Hoping to advance the islanders' cause, Marou flirted briefly in 1948 with the Communist Party of Australia, which led one Queensland departmental official to nickname him 'old Stalin'. While Marou's confrontational style enhanced his reputation as his people's champion, some Murray Islanders regarded it as counter-productive. As younger, more accommodating and pragmatic local politicians came to prominence in the 1950s, he was supplanted. He lost his place on the council in 1956. The Queensland government had granted him recognition of a sort, appointing him one of the first islander justices of the peace, presenting him to Queen Elizabeth II at Cairns in 1954, and awarding him a certificate of merit for his service.

In his retirement Marou promoted a revival of Meriam culture. From the late 1930s he had kept a diary. Writing in his native language and in English, he recorded his observations on the customs of old Mer. On 23 January 1963 he set down his understanding of the traditional 'Malo's Law' which governed social relationships and land use. Marou died on 28 March 1968 on Murray Island and was buried in the local cemetery; his wife and sons survived him. Information from his diary provided critical evidence in the legal proceedings instituted by Koiki ('Eddie') Mabo and other Murray Islanders to establish ownership of their land. Their action led in 1992 to the High Court of Australia's 'Mabo' decision on 'native title'.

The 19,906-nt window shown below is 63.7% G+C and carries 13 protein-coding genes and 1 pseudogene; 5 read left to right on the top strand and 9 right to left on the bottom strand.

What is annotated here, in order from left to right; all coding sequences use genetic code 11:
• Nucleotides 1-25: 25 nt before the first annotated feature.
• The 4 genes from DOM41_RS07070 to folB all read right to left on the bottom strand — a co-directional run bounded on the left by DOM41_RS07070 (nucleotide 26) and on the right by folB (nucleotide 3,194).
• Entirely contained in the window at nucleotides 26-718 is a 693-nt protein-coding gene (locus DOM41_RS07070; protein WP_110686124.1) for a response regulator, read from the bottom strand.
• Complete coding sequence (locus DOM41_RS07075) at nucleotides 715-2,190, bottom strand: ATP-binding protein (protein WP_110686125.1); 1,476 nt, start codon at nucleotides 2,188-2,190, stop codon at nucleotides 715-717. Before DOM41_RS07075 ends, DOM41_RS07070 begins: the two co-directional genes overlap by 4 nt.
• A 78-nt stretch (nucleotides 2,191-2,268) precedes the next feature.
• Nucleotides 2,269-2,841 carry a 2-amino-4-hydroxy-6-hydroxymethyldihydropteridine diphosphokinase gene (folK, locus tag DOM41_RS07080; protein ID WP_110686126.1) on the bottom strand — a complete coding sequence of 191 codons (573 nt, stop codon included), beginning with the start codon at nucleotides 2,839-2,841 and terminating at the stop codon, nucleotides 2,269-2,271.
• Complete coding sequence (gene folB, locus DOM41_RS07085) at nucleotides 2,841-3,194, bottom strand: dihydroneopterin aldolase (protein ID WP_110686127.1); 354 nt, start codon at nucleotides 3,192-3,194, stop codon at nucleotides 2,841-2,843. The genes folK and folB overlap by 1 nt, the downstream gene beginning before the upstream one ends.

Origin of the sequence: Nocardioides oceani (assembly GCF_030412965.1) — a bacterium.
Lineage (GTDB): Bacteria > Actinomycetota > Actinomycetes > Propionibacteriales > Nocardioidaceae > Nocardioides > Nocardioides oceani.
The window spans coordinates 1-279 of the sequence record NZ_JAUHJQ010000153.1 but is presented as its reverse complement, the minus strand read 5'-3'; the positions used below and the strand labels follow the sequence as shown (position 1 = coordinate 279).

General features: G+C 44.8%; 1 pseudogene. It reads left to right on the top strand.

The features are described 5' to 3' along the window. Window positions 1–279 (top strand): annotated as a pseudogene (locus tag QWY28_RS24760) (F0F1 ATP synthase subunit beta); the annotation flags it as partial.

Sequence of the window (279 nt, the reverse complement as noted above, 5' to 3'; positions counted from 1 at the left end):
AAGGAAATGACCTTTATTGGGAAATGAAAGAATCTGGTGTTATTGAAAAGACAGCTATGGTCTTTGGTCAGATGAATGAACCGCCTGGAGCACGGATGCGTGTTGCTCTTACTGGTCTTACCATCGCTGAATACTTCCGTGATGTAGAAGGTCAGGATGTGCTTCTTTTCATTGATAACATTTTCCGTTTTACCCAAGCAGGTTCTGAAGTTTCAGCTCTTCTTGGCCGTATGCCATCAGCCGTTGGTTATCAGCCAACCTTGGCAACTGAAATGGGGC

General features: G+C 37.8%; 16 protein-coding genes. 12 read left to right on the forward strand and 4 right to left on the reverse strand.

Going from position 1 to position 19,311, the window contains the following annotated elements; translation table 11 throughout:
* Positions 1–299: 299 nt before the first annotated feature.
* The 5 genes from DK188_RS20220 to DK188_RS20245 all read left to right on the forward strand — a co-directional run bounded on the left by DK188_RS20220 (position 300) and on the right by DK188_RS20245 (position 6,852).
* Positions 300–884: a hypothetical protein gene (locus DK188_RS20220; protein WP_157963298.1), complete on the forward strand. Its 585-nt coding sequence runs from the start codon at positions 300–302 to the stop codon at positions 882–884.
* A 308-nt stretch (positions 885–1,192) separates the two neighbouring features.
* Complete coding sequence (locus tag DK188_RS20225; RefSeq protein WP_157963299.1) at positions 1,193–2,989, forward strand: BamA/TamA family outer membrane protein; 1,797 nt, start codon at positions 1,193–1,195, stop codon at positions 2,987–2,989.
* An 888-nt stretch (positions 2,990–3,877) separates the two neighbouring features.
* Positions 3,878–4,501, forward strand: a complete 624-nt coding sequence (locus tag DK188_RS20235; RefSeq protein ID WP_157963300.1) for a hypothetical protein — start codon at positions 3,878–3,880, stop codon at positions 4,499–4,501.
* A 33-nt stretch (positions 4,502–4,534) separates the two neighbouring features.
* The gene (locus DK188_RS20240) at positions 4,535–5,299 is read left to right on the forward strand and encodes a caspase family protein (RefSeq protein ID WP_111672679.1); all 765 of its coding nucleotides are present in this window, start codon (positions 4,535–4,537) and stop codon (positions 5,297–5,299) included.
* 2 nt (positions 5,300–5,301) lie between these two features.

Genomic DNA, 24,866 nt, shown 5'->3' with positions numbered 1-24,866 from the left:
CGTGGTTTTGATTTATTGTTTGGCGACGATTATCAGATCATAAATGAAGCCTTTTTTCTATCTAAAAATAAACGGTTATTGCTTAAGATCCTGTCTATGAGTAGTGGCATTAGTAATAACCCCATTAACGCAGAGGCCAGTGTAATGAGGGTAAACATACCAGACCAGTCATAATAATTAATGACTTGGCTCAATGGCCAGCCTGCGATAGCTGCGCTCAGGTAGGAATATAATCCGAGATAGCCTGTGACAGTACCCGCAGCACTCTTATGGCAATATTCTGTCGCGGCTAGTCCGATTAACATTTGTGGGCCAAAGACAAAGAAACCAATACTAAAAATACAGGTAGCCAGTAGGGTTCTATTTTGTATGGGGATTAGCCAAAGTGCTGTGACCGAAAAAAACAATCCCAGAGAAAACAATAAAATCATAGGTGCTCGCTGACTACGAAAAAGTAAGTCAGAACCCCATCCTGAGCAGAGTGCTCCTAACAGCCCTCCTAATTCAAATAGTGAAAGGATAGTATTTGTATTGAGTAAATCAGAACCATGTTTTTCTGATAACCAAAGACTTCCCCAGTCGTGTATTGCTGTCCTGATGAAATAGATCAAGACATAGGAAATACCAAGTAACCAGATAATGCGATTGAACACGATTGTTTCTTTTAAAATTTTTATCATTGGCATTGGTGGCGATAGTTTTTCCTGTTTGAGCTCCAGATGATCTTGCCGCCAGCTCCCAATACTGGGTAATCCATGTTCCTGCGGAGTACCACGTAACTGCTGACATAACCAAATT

Select Bibliography

  • J. Beckett, Torres Strait Islanders (Cambridge, 1987)
  • N. Sharp, Stars of Tagai (Canb, 1993)
  • D. Horton (ed), The Encyclopedia of Aboriginal Australia, vol 2 (Canb, 1994)
  • N. Sharp, No Ordinary Judgment (Canb, 1996)
  • Torres Strait Islander, 5, 1983.

Related Entries in NCB Sites

Citation details

Ian Howie-Willis, 'Marou Mimi (1886–1968)', Australian Dictionary of Biography, National Centre of Biography, Australian National University,, published first in hardcopy 2000, accessed online 21 June 2024.

This article was published in hardcopy in Australian Dictionary of Biography, Volume 15, (Melbourne University Press), 2000

View the front pages for Volume 15

© Copyright Australian Dictionary of Biography, 2006-2024

Life Summary [details]


13 November, 1886
Murray Island, Queensland, Australia


28 March, 1968 (aged 81)
Murray Island, Queensland, Australia

Cultural Heritage

Includes subject's nationality; their parents' nationality; the countries in which they spent a significant part of their childhood, and their self-identity.

Religious Influence

Includes the religion in which subjects were raised, have chosen themselves, attendance at religious schools and/or religious funeral rites; Atheism and Agnosticism have been included.